Saturday, May 30, 2015

Through a Glass Darkly

Mildred Pierce (2011) - Haynes
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Michael Curtiz's 1945 noir classic with Joan Crawford became an unofficial Mother's Day film and made Crawford an emblem of saintly mother for generations of people, even though the ending suggests even a saint won't protect a murderous offspring. Written by pulp writer James M. Cain (Double Indemnity, Postman Always Rings Twice), the Depression era Southern California set Mildred Pierce is a highly melodramatic film about conflicting American values which are surprisingly not too different from our current society in the 21st century: a very Ayn Rand style self determination, the pitfall of class differences and star envy, thankless motherhood and the bad seed....

I'm not a fan of old Hollywood melodramas and don't claim to be Douglass Sirk aficionado. I haven't seen Haynes' parody/elegy to Sirk, Far from Heaven. But I really dug I'm Not There, his inventive take on Bob Dylan's public persona and Velvet Goldmine, about Glam Rock era and admire his artistry on parodying something he loves with so much affection and care. With this five part mini-series, Haynes is apparently a lot more faithful to the Cain's source material than Curtiz's very studio version with 7 writers credit attached (William Faulkner was supposedly involved).

Haynes's version is a handsome, impeccably recreated period piece. The great Kate Winslet plays a title role, married to a good-hearted but luckless, ambitionless Bert living in the Los Angeles suburb. After debts pile up and Bert's not up to providing, she divorces him and starts looking for menial work. Just like any mother would do, she wants to provide her two daughters with all the material goods. Older daughter Veda resents her working as a waitress at a hash diner. Mildred builds up an empire of restaurants named after herself, but nothing of her success is impressive under the scornful eyes of increasingly hauty Veda. Talking like Grace Kelley in pictures, Veda becomes a manipulative and unbelievably snotty bitch.

Haynes, obviously loves the hightened melodrama - a younger daughter dies of pneumonia while Mildred is having a night of passion with a LA playboy Monte (Guy Pearce), who largely figures in to the fiery finale, Veda's ridiculously theatrical mannerism, Mildred keeps saying, "I'm size ten!" out loud to anyone who care to listen. There are a lot of face slapping, a lot of yelling, a lot of emotional fireworks.

Edward Lachman's sumptuous cinematography reveals something more sinister from the chapter one. Throughout the whole series, Mildred is seen through a glass windows and display cases, giving the audience the slightly distorted images of her. It becomes all clear in Veda's final accusation in the series's finale- that she used all the men around her to her advantage - Bert, Wally and Monte, non of whom are portrayed as a typical male bruts or evils but rather sheepish and powerless. That her rise and fall has more to do with the highly materialistic world we live in. That in fact Veda, however manipulative and artificial she seems, is the one who saw, unveiled eyes, Mildred's pathetic middle class ambition - the hollow American dream, while sacrificing 'family'.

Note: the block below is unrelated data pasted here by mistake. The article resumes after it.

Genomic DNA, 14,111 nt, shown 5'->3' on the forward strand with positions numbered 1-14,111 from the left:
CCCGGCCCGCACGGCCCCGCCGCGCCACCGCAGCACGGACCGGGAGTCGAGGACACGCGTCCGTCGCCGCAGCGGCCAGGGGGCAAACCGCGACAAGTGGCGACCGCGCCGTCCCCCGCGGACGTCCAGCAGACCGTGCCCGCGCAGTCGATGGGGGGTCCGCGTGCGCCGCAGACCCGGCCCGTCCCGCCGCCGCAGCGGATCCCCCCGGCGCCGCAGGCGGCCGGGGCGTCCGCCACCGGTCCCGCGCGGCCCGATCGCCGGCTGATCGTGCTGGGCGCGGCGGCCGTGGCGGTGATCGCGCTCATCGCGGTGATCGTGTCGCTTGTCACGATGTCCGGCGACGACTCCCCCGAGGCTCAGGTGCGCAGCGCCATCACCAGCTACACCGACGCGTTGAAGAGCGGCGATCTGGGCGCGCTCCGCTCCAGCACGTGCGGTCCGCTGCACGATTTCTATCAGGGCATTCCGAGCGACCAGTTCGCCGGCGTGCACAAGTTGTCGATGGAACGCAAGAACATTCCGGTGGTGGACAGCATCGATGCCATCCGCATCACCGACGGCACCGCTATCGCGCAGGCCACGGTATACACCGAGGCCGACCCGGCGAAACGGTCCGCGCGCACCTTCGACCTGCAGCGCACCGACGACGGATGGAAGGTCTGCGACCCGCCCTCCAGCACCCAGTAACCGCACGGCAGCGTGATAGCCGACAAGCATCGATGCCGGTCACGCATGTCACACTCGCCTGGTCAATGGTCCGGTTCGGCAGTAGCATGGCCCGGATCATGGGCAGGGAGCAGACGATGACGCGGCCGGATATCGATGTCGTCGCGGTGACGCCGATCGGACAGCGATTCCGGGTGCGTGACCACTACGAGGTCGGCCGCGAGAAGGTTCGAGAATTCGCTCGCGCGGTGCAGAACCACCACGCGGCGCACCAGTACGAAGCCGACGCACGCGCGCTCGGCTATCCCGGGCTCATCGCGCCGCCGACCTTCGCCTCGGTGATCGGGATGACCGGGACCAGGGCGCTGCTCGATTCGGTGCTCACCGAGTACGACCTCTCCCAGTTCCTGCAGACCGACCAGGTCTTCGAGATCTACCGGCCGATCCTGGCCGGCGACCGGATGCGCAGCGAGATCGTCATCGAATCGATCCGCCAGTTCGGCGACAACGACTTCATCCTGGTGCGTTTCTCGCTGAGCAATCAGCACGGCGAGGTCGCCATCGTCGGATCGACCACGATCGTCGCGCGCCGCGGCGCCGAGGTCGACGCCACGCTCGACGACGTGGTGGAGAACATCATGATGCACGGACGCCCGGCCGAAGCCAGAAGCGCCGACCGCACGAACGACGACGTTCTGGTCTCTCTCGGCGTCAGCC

Evan Rachel Wood who plays older Veda eschews the hammiest role in the latter part of the series. Her spiteful, opportunistic beauty gets the ultimate revenge on her forever low-class mother by becoming an opera singer, then sleeping with Monte, a has-been playboy and emasculated, newly minted husband of Mildred. When it is first revealed this handsome playboy is dating her dumpy mother, Veda's thought is surely not "oh fuck, my mom rocks!" As she snarls through the dark sleeping chamber of her Monte, fully naked and touching her vagina in front of her mother is perhaps the most perverted and delicious revenge scene in any films in recent history.

This deconstruction of the saintly mother Crawford is what's most interesting about Haynes' interpretation. As Crawford's Mildred finally abandons her bad seed to incarceration, Winslet's Mildred finally, bitterly utters, "To hell with her!" But there is no recognition in her eyes registering what Veda said about her being an opportunist. Mildred Piece shows how skillful Haynes is at presenting a melodrama so perfectly put together but at the same time, sees the cracks in this otherwise sordid story and elevate it to a subversive social commentary.

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